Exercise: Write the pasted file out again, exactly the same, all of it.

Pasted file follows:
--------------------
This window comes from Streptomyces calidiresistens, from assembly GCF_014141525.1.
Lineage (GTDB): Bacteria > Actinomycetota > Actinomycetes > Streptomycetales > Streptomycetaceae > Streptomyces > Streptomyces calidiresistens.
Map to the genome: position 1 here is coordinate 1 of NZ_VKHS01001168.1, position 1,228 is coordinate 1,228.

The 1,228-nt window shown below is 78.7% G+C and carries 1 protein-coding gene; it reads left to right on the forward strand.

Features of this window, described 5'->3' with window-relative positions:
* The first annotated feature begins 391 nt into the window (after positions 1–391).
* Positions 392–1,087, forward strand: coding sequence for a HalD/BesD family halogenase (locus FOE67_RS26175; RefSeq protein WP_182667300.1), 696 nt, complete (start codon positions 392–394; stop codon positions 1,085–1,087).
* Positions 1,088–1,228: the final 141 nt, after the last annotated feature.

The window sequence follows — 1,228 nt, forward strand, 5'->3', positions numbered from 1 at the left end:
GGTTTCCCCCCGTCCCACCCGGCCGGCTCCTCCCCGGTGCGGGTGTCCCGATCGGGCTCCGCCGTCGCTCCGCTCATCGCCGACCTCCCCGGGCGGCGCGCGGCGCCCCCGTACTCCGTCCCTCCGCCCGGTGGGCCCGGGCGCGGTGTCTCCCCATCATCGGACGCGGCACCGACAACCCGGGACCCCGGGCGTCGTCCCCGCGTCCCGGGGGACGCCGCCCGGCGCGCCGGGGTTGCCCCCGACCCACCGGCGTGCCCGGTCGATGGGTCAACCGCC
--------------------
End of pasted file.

This window comes from Streptomyces calidiresistens, from assembly GCF_014141525.1.
Lineage (GTDB): Bacteria > Actinomycetota > Actinomycetes > Streptomycetales > Streptomycetaceae > Streptomyces > Streptomyces calidiresistens.
Map to the genome: position 1 here is coordinate 1 of NZ_VKHS01001168.1, position 1,228 is coordinate 1,228.

The 1,228-nt window shown below is 78.7% G+C and carries 1 protein-coding gene; it reads left to right on the forward strand.

Features of this window, described 5'->3' with window-relative positions:
* The first annotated feature begins 391 nt into the window (after positions 1–391).
* Positions 392–1,087, forward strand: coding sequence for a HalD/BesD family halogenase (locus FOE67_RS26175; RefSeq protein WP_182667300.1), 696 nt, complete (start codon positions 392–394; stop codon positions 1,085–1,087).
* Positions 1,088–1,228: the final 141 nt, after the last annotated feature.

The window sequence follows — 1,228 nt, forward strand, 5'->3', positions numbered from 1 at the left end:
GGTTTCCCCCCGTCCCACCCGGCCGGCTCCTCCCCGGTGCGGGTGTCCCGATCGGGCTCCGCCGTCGCTCCGCTCATCGCCGACCTCCCCGGGCGGCGCGCGGCGCCCCCGTACTCCGTCCCTCCGCCCGGTGGGCCCGGGCGCGGTGTCTCCCCATCATCGGACGCGGCACCGACAACCCGGGACCCCGGGCGTCGTCCCCGCGTCCCGGGGGACGCCGCCCGGCGCGCCGGGGTTGCCCCCGACCCACCGGCGTGCCCGGTCGATGGGTCAACCGCC